Top Videos
FCC prepares for net neutrality reversal

The regulations protecting a free and open internet may not survive the next few months.

Yes, Antonio Banderas scented candles are a real thing that exist

Antonio Banderas, aka Zorro, has put his acting career on hold to embark on something potentially more profitable—scente

Jupiter to shine super-bright Friday night, and here's why

On April 7, Jupiter will make its closest approach to Earth this year, coming to within about 400 million miles of our home planet and appearing unusually bright in the night sky.

Guy gets nailed in the throat with a pigeon while riding a roller coaster

The incident occurred during the grand opening of the park.

Watch these trans kids learn the value of self-love from their parents

A heartwarming new video shows parents sharing inspirational affirmations with their transgender kids.

Adobe's Sensei AI could make your amateur selfies look like pro headshots

There weren’t enough tools for jazzing up your selfies already, apparently. Now Adobe is offering new tools for letting you “fix” your selfies. Using Sensei, its artificial intelligence algorithm, Adobe Research proposes to let you fiddle with your selfies even more than you already do with an as-yet unnamed app which will “turn bad portraits into …

Samsung's new Galaxy S8 adverts emphasize display and new form-factor

Samsung has dropped three new made-for-TV adverts on YouTube, each demonstrating a feature of the Galaxy S8 - the South Korean giant's new flagship handset.

We May Finally Get an AMD-Powered Chromebook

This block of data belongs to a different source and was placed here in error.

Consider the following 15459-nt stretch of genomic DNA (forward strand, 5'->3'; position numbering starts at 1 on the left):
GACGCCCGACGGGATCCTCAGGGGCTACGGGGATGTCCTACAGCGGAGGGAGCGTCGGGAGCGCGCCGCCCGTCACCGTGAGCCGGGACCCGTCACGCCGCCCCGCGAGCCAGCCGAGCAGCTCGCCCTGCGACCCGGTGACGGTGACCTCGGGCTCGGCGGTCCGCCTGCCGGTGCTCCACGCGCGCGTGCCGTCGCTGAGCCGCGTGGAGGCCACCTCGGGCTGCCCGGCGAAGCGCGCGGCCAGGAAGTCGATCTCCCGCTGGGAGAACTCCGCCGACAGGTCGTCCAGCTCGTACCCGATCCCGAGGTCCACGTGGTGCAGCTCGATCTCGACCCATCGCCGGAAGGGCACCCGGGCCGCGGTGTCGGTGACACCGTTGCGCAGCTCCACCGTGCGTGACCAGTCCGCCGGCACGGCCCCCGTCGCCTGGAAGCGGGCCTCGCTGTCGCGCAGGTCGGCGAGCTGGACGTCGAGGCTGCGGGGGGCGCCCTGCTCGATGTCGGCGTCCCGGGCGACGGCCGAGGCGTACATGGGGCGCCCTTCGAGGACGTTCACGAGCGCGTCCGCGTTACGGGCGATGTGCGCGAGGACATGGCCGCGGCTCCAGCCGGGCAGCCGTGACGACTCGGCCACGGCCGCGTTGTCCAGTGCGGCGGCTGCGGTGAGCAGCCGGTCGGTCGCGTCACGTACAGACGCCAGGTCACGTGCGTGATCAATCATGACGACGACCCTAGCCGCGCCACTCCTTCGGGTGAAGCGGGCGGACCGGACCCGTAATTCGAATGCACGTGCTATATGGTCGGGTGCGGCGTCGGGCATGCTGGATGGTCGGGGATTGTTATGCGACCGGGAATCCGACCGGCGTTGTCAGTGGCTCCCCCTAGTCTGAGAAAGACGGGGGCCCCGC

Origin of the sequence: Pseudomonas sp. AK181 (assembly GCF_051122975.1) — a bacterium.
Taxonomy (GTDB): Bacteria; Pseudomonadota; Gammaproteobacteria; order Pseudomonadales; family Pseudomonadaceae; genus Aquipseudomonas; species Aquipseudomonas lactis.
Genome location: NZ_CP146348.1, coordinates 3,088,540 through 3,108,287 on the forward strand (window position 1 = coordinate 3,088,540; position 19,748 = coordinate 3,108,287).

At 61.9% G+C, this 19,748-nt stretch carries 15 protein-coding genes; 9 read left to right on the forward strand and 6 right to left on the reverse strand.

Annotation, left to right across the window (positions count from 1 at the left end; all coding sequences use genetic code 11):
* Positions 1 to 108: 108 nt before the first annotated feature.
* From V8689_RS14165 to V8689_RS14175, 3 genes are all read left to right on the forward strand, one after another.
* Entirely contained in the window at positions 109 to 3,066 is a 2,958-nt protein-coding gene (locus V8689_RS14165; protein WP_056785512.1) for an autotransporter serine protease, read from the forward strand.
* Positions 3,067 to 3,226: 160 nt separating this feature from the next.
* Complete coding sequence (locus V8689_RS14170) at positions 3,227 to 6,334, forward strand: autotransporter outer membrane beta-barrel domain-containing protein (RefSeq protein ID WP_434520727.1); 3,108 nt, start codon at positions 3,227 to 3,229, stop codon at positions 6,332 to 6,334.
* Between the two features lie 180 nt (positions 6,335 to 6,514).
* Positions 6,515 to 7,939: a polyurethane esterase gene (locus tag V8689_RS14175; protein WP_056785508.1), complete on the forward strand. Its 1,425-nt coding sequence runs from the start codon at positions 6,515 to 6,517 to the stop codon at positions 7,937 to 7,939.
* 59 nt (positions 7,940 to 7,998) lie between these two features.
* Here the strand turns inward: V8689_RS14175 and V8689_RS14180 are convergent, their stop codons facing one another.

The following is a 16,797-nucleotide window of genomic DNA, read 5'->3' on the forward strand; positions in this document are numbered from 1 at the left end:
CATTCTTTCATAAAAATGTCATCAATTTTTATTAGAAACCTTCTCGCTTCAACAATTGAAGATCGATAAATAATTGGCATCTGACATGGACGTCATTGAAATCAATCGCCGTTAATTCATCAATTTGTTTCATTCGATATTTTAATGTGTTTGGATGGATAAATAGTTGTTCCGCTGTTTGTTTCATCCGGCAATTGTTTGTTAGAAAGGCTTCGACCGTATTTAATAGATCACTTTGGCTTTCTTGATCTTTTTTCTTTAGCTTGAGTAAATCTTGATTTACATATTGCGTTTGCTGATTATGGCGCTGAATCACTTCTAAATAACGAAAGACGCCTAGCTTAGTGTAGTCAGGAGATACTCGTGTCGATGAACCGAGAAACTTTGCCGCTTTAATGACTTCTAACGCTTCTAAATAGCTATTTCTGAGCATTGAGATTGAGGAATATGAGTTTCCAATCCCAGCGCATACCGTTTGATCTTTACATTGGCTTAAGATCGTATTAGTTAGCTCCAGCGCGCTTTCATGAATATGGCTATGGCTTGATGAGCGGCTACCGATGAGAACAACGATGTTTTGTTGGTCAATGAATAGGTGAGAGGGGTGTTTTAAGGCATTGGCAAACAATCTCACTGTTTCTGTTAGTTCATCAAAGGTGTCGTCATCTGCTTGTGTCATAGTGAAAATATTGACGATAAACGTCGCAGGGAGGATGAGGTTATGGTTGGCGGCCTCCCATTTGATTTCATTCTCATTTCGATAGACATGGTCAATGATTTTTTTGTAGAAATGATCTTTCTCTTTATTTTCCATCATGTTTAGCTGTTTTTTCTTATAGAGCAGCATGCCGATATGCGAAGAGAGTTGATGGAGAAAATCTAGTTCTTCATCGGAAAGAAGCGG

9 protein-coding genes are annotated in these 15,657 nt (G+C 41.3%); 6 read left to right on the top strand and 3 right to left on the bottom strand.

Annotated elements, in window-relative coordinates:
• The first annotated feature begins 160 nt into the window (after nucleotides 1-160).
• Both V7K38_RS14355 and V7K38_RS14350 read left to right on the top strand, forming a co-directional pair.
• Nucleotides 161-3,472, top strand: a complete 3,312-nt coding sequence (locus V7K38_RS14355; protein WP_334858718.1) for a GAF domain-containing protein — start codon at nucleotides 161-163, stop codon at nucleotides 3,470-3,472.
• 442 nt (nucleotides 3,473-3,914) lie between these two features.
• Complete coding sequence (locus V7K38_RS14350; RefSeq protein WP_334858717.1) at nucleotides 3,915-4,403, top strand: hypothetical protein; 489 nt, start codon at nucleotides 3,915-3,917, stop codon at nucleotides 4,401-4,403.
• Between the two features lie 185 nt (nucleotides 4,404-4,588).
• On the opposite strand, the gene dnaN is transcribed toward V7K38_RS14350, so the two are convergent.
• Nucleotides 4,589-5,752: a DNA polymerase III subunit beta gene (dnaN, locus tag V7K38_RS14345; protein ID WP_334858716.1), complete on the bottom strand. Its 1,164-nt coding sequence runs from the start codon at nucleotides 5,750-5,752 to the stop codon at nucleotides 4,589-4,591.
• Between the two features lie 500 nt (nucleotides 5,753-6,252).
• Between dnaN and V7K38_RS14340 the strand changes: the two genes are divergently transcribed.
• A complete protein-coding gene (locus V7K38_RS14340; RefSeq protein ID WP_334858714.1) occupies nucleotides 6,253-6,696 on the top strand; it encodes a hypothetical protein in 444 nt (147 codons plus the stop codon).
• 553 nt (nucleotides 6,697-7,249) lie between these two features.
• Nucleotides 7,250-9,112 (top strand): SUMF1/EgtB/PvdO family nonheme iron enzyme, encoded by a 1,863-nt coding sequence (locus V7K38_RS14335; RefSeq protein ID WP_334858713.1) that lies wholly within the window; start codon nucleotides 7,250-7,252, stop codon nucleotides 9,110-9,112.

Hints of AMD entering the Chromebook market discovered in a Coreboot code review.

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Top News
1
Google adds fact check to global search results in the war against fake news

Google is upping the ante in its battle against fake news and false information on the web by introducing fact checks from third parties in its search and news results.

2
Twitter dropped its lawsuit after the US government withdrew its demand to unmask those behind anti-Trump account

The US government, Twitter said in the complaint, "may not compel Twitter to disclose information regarding the real identities of these users without first demonstrating that some criminal or civil offense has been committed, that unmasking the users' identity is the least restrictive means for investigating that offense, that the demand for this information is not motivated by a desire to suppress free speech, and that the interests of pursuing that investigation outweigh the important First Amendment rights of Twitter and its users."

3
Walt Mossberg is retiring in June

And, in the best professional decision of my life, I converted myself into a tech columnist in 1991. As a result, I got to bear witness to a historic parade of exciting, revolutionary innovation — from slow, clumsy, ancient PCs to sleek, speedy smartphones; from CompuServe and early AOL to the mobile web, apps, and social media. My column has run weekly in a variety of places over the years, most recently on The Verge and Recode under the Vox Media umbrella, where I’ve been quite happy and have added a podcast of which I’m proud.

4
The best SSDs

If we were upgrading a laptop or buying the primary drive for a desktop without an M.2 PCIe slot, we'd get the 500 GB Samsung 850 EVO (also available in M.2 SATA and mSATA form factors). The 850 EVO is fast, cheap, and consistent, and it comes from a company that makes its own SSD controllers, firmware, and NAND. That means it gets first dibs on the good stuff, and is able to design the entire SSD to work together from the start. Samsung has made some of the best SSDs for the past five hardware generations, and this one is no exception. The 850 EVO isn't the cheapest great SSD, but it is the best cheap SSD, even two years after launch. It offers a great combination of price, performance, and capacity, plus ample write endurance, hardware encryption support, and an exceptionally long five-year warranty.